For many years it used to be Victoria sketches on the Beeb and Victoria stand-up on ITV, with many of her theatre shows being televised on the light channel. This was the only time she did a proper telly show for ITV after Wood and Walters, though, for this highly memorable compendium of all her greatest hits which was then repeated and mined for clips for an eternity (and for a while was one of the few of her shows you could get in full on video). She’s got an excuse for the awful outfit in this one too because she was six months pregnant when she made it.

VICTORIA WOOD (BBC 1989)
Victoria’s first series after As Seen On TV saw her promoted to BBC1. This was a series of six one-off sitcoms which Victoria played “herself”, although the rest of the cast changed in every episode and in some of them Victoria is very much a supporting character. We enjoyed them at the time but some of them seemed a bit too much like sketches dragged out to half an hour and Victoria didn’t enjoy making them because they didn’t film them in front of an audience. The one up there is probably the best, the airport one, and despite a rather lukewarm response the Beeb didn’t seem that bothered as they repeated them a thousand times.

VICTORIA WOOD’S ALL DAY BREAKFAST (BBC 1992)
A bit more like it, this, Victoria was now a big enough star for her new show to get a Christmas Day outing. The whole thing came about when Victoria had just giving birth and spent hours and hours watching daytime telly, which she considered the perfect target for spoofery – and she managed to get in before everyone else parodied This Morning as well. The whole thing was of course just a linking device for more sketches and songs, and there were certainly plenty of nods towards As Seen On TV with the continuity announcements and a new soap, but none the worse for that. Since then Victoria’s telly work for the rest of the Cream era owed more to drama, at which she was equally adept, with great stuff like Pat and Margaret, establishing her as one of the greatest writers of her generation. Don’t forget, it may be Hamlet, but it’s got to be fun, fun, fun!

5 Comments

5 Comments

  1. Barbersmith

    April 22, 2016 at 5:56 pm

    Loved her as a kid, which was when her best stuff was (1980s). Quite liked Dinnerladies apart from Julie Walters ruining it. Sadly, her later comedy stuff was dreadful. Making a fuss about her Mid Life Christmas being broadcast on Christmas Eve only drew attention to how awful it was. It shouldn’t have been broadcast at all.

  2. Palitoy

    April 23, 2016 at 11:03 am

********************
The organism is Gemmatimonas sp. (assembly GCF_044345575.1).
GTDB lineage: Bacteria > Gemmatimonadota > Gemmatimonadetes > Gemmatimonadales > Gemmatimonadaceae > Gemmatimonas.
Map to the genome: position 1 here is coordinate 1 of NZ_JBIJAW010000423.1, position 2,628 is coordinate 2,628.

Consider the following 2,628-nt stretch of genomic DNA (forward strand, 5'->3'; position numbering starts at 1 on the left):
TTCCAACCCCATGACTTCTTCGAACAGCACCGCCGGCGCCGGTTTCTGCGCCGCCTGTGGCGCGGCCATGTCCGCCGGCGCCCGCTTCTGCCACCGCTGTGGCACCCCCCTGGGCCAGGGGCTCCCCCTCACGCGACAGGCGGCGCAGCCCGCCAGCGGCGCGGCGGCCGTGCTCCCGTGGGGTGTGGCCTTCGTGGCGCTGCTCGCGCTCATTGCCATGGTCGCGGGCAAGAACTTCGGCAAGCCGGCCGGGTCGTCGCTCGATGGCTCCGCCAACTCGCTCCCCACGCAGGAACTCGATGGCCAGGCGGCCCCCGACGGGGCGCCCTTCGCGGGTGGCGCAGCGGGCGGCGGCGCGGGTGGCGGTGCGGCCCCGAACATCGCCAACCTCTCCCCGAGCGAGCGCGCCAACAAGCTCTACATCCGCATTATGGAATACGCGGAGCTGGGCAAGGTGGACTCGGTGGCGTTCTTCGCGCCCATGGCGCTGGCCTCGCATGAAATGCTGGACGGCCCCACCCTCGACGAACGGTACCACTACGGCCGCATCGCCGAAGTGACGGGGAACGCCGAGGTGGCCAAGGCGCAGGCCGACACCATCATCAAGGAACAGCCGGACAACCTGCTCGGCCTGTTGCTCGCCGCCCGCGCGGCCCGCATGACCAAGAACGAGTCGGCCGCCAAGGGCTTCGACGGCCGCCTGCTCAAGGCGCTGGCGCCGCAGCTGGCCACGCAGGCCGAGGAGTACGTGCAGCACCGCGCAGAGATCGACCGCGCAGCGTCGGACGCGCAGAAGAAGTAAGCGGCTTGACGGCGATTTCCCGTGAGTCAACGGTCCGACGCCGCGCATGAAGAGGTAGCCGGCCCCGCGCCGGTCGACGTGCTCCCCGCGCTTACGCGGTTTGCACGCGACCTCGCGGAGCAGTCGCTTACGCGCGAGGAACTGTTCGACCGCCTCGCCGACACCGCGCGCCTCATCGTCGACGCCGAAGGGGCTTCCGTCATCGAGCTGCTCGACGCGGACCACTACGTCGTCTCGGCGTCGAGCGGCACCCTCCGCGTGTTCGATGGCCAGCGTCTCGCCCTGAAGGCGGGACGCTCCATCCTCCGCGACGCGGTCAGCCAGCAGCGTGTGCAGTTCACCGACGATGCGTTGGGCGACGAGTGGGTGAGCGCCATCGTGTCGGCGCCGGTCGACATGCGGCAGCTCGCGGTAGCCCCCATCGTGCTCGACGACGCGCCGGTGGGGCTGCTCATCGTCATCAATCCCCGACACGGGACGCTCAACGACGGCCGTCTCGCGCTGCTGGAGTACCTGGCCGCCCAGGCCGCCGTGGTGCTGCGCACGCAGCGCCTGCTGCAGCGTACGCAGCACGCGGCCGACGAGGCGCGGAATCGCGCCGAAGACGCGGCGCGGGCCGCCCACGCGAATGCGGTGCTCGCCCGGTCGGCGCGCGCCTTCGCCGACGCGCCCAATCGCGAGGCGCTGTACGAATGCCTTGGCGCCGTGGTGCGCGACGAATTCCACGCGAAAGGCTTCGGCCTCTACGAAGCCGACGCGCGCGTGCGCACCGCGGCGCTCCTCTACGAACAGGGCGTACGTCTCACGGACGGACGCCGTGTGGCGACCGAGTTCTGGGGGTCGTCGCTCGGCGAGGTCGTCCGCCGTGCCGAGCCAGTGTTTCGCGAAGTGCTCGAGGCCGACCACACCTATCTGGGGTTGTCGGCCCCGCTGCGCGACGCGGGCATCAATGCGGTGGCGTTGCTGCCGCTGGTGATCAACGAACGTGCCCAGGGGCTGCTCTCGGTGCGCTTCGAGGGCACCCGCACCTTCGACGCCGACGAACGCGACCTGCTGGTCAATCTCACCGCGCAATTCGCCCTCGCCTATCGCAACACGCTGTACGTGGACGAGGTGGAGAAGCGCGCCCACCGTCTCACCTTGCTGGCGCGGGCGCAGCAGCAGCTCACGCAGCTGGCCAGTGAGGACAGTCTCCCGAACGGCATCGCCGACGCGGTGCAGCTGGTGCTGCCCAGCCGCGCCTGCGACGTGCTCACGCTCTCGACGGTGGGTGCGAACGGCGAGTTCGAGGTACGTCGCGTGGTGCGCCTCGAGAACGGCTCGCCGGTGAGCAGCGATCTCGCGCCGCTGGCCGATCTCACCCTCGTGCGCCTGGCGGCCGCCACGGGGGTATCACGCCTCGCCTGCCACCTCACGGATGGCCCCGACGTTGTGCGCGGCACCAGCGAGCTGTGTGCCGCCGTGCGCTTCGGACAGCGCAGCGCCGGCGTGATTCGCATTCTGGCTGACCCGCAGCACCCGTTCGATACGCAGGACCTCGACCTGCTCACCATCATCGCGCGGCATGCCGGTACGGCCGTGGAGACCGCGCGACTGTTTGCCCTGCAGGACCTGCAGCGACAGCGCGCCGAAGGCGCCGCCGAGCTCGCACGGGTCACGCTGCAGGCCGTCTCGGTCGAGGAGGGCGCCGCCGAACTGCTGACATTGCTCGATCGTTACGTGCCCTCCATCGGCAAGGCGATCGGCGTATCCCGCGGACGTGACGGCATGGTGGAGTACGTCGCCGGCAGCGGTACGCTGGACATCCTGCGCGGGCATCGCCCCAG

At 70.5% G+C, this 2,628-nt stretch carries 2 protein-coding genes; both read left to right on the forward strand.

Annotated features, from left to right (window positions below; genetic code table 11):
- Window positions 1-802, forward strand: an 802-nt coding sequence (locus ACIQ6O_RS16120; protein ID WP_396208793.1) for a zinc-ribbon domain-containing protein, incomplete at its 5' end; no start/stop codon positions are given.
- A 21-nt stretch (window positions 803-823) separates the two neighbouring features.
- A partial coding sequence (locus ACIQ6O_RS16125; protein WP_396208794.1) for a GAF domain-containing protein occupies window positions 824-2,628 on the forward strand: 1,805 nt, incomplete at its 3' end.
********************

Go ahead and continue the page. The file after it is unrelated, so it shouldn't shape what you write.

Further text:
Wood’s obituaries are mixed in with the “give way to cynicism” critique that she mined working class angst for her comedy (most folk cite Dinnerladies in this instance which, I think, misses the point of that underrated show) and/or that she wasn’t nearly radical or surreal enough. In truth she was maybe the most alternative of comics, an outsider of the mainstream light ent she found fame through but also the behind-the-bikesheds confidence trickery of Ben Elton et al. Why the mirthless gurning of ‘French and Saunders’ is blithely regarded as better or more watchable is beyond me.

  3. Richard16378

    April 24, 2016 at 12:39 am

    Dinnerladies was a real favourite of mine, & a few years ago me & my girlfriend watched it all again over a weekend.

    She seemed to occupy a strange “middle ground” of comedy, not quite radical enough to be in alternative comedy (though she was considered for Not The Nine O’Clock News) & way smarter then the pub circuit style comedians around at the time.

    Jasper Carrot is another who fits into this category.

  4. Glenn Aylett

    April 24, 2016 at 11:32 am

    Victoria Wood had none of the sneering and contempt the alternative comedians had for the mass audience and this is how she became so popular in an era when people like Ben Elton were taking over the com edy industry. As Richard 16378 said, she sort of fell between alternative comedy and the stale old gang like Jimmy Cricket and could appeal to a wide audience. Also might it not be true the Acorn Antiques hastened the demise of Crossroads as it was clearly a send up of the show?

  5. George White

    April 24, 2016 at 7:02 pm

    They were part of the sort of “folkie”tradition alongside Billy Connolly, Max Boyce, John Cooper Clarke, etc, people who told songs, did comedy, poetry, etc.